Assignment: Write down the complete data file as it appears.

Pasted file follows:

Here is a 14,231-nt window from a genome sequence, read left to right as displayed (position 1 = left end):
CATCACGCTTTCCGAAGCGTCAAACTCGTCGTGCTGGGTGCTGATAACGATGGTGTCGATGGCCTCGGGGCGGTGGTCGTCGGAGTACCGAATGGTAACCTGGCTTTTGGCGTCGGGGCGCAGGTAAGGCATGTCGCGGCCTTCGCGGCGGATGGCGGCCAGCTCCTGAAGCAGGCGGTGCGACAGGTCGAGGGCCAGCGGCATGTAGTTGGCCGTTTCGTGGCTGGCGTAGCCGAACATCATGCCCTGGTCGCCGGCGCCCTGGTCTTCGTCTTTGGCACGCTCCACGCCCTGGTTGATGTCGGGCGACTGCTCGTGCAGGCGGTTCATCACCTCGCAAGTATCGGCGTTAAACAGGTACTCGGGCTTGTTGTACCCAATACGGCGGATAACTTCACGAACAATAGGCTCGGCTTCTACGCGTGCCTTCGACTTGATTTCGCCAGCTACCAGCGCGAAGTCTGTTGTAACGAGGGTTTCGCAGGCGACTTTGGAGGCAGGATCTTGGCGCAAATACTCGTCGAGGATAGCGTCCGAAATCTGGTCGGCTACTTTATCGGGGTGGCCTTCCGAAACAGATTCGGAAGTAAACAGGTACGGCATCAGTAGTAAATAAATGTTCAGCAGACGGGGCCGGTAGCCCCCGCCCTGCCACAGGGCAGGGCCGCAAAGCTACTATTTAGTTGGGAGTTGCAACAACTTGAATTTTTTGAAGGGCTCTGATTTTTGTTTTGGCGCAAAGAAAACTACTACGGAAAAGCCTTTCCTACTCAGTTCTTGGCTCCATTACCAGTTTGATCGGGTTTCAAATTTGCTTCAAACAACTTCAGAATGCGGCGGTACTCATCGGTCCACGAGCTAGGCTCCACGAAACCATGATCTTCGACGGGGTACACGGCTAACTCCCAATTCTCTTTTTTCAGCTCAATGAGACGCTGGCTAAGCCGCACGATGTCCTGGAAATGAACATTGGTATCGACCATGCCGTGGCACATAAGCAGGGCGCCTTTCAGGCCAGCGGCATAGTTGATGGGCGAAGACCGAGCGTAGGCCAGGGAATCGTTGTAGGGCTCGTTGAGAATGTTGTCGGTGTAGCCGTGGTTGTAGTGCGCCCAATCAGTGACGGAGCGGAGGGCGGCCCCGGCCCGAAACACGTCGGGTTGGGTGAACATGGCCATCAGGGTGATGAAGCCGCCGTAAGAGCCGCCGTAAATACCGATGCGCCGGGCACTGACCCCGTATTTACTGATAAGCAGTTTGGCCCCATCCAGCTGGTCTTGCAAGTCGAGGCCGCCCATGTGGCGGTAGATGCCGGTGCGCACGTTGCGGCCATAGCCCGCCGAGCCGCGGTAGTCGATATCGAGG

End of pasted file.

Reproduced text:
Here is a 14,231-nt window from a genome sequence, read left to right as displayed (position 1 = left end):
CATCACGCTTTCCGAAGCGTCAAACTCGTCGTGCTGGGTGCTGATAACGATGGTGTCGATGGCCTCGGGGCGGTGGTCGTCGGAGTACCGAATGGTAACCTGGCTTTTGGCGTCGGGGCGCAGGTAAGGCATGTCGCGGCCTTCGCGGCGGATGGCGGCCAGCTCCTGAAGCAGGCGGTGCGACAGGTCGAGGGCCAGCGGCATGTAGTTGGCCGTTTCGTGGCTGGCGTAGCCGAACATCATGCCCTGGTCGCCGGCGCCCTGGTCTTCGTCTTTGGCACGCTCCACGCCCTGGTTGATGTCGGGCGACTGCTCGTGCAGGCGGTTCATCACCTCGCAAGTATCGGCGTTAAACAGGTACTCGGGCTTGTTGTACCCAATACGGCGGATAACTTCACGAACAATAGGCTCGGCTTCTACGCGTGCCTTCGACTTGATTTCGCCAGCTACCAGCGCGAAGTCTGTTGTAACGAGGGTTTCGCAGGCGACTTTGGAGGCAGGATCTTGGCGCAAATACTCGTCGAGGATAGCGTCCGAAATCTGGTCGGCTACTTTATCGGGGTGGCCTTCCGAAACAGATTCGGAAGTAAACAGGTACGGCATCAGTAGTAAATAAATGTTCAGCAGACGGGGCCGGTAGCCCCCGCCCTGCCACAGGGCAGGGCCGCAAAGCTACTATTTAGTTGGGAGTTGCAACAACTTGAATTTTTTGAAGGGCTCTGATTTTTGTTTTGGCGCAAAGAAAACTACTACGGAAAAGCCTTTCCTACTCAGTTCTTGGCTCCATTACCAGTTTGATCGGGTTTCAAATTTGCTTCAAACAACTTCAGAATGCGGCGGTACTCATCGGTCCACGAGCTAGGCTCCACGAAACCATGATCTTCGACGGGGTACACGGCTAACTCCCAATTCTCTTTTTTCAGCTCAATGAGACGCTGGCTAAGCCGCACGATGTCCTGGAAATGAACATTGGTATCGACCATGCCGTGGCACATAAGCAGGGCGCCTTTCAGGCCAGCGGCATAGTTGATGGGCGAAGACCGAGCGTAGGCCAGGGAATCGTTGTAGGGCTCGTTGAGAATGTTGTCGGTGTAGCCGTGGTTGTAGTGCGCCCAATCAGTGACGGAGCGGAGGGCGGCCCCGGCCCGAAACACGTCGGGTTGGGTGAACATGGCCATCAGGGTGATGAAGCCGCCGTAAGAGCCGCCGTAAATACCGATGCGCCGGGCACTGACCCCGTATTTACTGATAAGCAGTTTGGCCCCATCCAGCTGGTCTTGCAAGTCGAGGCCGCCCATGTGGCGGTAGATGCCGGTGCGCACGTTGCGGCCATAGCCCGCCGAGCCGCGGTAGTCGATATCGAGG